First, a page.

By Charelle Evelyn on June 29 2015
Chris Holmes. Randy Staub. Jim Vallance. Rick Irvine had every intention of adding his name to the storied list of northern B.C. products who went on to influential careers in the recording industry. “I aspired to that when I went down to Vancouver and went to school. Then I realized I was going to get married and my wife wasn’t going to take care of me,” said Irvine.
Cue the record scratch. Irvine returned to the north and got a job at a sawmill but never left music behind. For the past 20 years, he has quietly nurtured and helped local talent present the best versions of themselves at his home studio, Cheslatta Records.
As producer and recording engineer, Irvine helps ensure musicians sound good, whether it’s by recommending the use of a different microphone or an entirely different arrangement. “It’s not the notes you play, it’s the notes you don’t play that can be super important,” Irvine said. But telling someone their work isn’t quite coming across isn’t always easy – even if it’s for the greater good.
“If somebody’s high on their music and creation and you have to tell them it’s not really hitting the mark… that’s the last thing somebody wants to hear – that’s a crushing blow to their ego.” But that’s why Irvine said he charges by the song and not by the hour for studio time, because those who are willing to put in the time can go do the necessary work and come back to positive results.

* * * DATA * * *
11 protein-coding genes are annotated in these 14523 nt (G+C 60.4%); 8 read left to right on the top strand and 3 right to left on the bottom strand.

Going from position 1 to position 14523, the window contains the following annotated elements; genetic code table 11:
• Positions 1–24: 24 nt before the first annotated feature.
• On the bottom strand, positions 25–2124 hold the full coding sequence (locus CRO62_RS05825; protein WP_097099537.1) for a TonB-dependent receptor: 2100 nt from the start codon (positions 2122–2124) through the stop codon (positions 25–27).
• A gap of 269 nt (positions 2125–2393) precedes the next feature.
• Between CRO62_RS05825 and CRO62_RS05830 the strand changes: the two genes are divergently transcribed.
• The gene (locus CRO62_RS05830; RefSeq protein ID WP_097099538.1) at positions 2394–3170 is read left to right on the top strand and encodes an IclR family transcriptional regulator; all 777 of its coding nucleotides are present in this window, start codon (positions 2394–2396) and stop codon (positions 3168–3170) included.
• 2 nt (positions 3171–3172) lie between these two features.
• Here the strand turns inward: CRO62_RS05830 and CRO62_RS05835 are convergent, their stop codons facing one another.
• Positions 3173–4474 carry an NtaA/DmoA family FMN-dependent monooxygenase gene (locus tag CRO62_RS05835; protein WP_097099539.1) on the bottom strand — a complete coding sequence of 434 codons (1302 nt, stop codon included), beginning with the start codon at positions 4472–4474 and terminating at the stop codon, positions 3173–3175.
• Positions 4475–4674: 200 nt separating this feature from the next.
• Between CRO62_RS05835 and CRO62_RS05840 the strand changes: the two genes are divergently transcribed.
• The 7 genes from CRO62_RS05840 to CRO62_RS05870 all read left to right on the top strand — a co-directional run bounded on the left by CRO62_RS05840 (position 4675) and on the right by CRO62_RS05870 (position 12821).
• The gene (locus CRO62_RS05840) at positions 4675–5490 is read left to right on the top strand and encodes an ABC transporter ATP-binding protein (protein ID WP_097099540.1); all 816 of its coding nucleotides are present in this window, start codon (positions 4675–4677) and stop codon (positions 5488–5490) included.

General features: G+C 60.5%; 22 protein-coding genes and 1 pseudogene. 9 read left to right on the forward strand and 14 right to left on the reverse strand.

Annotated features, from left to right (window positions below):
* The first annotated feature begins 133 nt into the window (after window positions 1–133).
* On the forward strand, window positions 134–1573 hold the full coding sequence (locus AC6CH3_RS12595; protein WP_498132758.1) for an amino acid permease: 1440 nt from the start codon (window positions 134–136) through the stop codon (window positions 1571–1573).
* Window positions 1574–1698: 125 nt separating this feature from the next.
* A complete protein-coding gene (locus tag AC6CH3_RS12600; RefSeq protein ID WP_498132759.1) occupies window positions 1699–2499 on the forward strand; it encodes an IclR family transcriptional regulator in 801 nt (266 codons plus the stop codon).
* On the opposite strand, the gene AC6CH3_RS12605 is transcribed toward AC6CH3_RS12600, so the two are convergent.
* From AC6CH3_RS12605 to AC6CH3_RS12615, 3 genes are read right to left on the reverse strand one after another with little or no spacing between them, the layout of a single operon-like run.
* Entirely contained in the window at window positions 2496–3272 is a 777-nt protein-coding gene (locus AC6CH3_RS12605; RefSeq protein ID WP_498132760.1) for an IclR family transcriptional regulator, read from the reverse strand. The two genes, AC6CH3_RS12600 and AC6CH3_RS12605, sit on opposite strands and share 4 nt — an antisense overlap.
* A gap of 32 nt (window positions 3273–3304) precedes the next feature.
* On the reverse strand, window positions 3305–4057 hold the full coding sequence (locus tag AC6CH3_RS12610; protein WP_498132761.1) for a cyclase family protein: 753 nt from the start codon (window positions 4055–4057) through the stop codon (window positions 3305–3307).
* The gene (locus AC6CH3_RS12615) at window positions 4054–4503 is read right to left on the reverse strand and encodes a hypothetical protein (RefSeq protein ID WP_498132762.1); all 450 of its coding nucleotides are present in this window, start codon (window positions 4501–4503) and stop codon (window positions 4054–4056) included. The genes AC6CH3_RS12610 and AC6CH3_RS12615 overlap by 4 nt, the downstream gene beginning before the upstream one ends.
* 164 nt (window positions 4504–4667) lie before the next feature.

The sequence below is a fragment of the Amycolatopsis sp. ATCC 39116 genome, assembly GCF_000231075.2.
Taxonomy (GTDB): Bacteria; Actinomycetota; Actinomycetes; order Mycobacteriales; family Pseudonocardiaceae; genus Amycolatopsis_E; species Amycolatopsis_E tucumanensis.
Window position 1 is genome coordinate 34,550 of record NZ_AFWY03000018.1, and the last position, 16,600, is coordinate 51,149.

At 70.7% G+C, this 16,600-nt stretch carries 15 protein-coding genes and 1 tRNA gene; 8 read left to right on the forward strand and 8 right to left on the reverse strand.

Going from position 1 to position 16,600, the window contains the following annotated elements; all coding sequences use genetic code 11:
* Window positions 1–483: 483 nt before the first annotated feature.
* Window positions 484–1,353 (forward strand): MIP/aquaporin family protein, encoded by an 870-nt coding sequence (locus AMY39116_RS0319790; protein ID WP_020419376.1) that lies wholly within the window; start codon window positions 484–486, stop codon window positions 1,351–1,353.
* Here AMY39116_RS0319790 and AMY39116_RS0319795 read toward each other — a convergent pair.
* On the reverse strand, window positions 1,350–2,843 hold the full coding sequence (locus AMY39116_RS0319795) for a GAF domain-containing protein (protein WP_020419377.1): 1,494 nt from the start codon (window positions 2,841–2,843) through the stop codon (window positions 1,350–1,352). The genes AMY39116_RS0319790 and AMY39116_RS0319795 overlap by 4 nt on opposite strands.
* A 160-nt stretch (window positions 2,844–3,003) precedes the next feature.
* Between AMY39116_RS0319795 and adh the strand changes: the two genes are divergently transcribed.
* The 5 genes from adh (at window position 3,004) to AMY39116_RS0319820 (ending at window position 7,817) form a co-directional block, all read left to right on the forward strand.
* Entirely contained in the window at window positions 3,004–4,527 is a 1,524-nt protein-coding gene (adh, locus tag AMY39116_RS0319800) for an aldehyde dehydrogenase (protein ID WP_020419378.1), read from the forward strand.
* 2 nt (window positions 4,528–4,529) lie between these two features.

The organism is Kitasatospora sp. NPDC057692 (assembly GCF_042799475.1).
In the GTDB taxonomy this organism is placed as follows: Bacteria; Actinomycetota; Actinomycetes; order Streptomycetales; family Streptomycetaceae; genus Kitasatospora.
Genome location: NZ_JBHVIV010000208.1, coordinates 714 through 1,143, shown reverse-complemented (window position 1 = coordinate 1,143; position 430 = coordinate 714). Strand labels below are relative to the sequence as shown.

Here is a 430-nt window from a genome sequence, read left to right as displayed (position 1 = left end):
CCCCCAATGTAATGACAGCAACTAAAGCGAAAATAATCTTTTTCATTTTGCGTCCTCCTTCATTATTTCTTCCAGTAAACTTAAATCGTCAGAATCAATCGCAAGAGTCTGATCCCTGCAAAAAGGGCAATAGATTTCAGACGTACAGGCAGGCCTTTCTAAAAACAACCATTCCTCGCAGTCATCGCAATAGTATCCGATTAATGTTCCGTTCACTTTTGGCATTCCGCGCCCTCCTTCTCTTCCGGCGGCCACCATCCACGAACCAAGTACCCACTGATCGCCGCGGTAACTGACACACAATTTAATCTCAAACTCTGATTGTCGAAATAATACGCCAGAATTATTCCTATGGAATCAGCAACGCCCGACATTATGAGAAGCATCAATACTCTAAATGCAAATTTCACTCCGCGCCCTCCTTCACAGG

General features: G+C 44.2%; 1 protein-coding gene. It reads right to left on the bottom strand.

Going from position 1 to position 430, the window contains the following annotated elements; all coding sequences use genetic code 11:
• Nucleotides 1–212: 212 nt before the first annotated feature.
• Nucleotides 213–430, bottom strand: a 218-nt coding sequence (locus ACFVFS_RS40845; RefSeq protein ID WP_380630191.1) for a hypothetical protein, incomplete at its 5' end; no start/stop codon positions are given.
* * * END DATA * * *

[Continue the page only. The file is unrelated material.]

Out in the far reaches of the Hart, Cheslatta Records has an idyllic, cabin-in-the-woods feel that Irvine once imagined he’d create out on his family property in the upper Nechako area. The studio, converted from a garage, has been the staging ground for local acts such as Black Spruce Bog and Bright City Heights, as well as a stopping point for people like Juno Award-winning guitarist Lester Quitzau.
“It’s really all about the performers that showcase what you can do,” Irvine said of his calling card raw-production style. “You can’t put lipstick on a pig and you can’t soar with eagles when you’re flying with the turkeys.”
Irvine isn’t interested in propping up anyone who can’t already stand on their own, musically. In fact, if someone approaches him who hasn’t made the leap from singing in front of their mirror, he’ll encourage them to get in touch with other musicians and play together before thinking about recording.
Sure, the technology is available for people to record at home with their computer, but for Irvine, the magic happens when artists get together and find the vibe and groove that makes a song a true experience. A metal head in his younger days, Irvine said he’s come to appreciate the elements of music that truly connect with an audience.
“Nobody’s going to be impressed by how fast you play guitar – there’s always going to be somebody faster – or how fast you can play your drums – there’s always going to be somebody faster. What people are going to be impressed by is if they can get their body moving to your music,” he said. “And you can do that in two bars of a song – you can get people’s heads bobbing and feet tapping – if you can get that happening, you’ve really accomplished something right off the get go
REPORTER FOR THE PRINCE GEORGE CITIZEN
Journalist, west coast native, music lover. Made in Canada.